In sub-Saharan Africa an almost universal awareness of the serious consequences of AIDS and of the sexual transmission of HIV co-exists together with a reluctance in adopting consequent preventive measures, in the form of protected sexual intercourse. The socio-psychological literature on health-related behaviour emphasises the perception of being at risk of HIV infection as being one of the necessary conditions for preventive behaviour to be adopted. Analysing data from the Kenya Diffusion and Ideational Change (KDIC) Project, this paper investigates the determinants of the reported degree of risk perception of getting infected by HIV. In particular, adopting a social interaction approach, we argue that individual risk perception is shaped by social network influences. We use information on ego-centred networks in which individuals are involved in conversations about the risk of getting infected by HIV. We are able to show that the importance of AIDS related knowledge and behavioural factors risks to be mis-estimated if one neglects the role of individuals' reciprocal influences. We conclude that risk perception is as much a product of individual characteristics and behaviour as it is a collective feeling shared among interacting individuals. Results suggest that in our study men are more susceptible than women to network influence.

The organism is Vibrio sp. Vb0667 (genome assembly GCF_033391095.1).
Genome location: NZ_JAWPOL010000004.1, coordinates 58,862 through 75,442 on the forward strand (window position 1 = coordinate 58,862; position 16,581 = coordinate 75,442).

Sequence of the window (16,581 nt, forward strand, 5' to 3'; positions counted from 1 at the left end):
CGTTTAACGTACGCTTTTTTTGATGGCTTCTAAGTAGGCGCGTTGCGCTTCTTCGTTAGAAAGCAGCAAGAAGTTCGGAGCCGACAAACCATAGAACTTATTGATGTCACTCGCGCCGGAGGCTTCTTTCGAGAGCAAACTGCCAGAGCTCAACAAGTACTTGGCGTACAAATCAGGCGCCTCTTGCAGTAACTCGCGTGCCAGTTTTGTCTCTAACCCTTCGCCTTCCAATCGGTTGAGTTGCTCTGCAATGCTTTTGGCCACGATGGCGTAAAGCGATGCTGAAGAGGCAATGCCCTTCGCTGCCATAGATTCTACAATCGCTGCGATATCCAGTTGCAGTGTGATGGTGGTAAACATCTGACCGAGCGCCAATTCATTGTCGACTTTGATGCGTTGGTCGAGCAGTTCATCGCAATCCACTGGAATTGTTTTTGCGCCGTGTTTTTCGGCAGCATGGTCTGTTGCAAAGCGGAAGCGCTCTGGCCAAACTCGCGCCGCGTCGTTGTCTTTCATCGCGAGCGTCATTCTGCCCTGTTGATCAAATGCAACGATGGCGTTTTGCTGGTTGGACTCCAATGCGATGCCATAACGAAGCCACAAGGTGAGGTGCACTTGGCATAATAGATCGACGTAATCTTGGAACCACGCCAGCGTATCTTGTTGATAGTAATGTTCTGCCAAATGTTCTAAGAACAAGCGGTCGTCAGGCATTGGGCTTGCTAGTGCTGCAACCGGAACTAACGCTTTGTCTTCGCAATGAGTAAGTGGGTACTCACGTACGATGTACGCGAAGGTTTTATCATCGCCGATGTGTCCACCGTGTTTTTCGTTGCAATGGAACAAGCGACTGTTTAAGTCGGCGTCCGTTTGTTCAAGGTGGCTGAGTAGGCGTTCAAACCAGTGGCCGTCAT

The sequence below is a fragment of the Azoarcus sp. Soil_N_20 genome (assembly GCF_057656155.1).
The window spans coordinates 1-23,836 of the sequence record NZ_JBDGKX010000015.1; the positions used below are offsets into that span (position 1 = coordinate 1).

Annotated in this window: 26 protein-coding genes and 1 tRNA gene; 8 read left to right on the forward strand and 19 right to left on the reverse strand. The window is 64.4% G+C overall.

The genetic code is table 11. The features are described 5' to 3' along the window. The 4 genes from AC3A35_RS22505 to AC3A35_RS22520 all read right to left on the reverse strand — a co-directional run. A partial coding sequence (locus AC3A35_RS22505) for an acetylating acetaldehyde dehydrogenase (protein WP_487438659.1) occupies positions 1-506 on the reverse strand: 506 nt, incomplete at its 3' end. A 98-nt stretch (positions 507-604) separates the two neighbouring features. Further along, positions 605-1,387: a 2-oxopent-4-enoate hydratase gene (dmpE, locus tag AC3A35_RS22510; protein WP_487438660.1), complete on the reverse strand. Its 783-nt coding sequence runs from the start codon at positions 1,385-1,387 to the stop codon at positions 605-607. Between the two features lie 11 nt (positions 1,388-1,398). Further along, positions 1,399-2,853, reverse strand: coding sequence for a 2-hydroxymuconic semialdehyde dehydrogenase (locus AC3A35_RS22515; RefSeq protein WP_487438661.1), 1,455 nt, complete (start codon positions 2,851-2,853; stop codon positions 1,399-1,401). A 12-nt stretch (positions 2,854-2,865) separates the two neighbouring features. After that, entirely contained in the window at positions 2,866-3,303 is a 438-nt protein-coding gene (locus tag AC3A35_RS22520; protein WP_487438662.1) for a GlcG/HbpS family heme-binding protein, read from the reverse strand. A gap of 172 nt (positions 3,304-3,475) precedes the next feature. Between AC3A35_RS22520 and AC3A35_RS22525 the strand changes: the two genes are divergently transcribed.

Keywords: Kenya; social networks
(Af J AIDS Res: 2002 1(2): 111-124)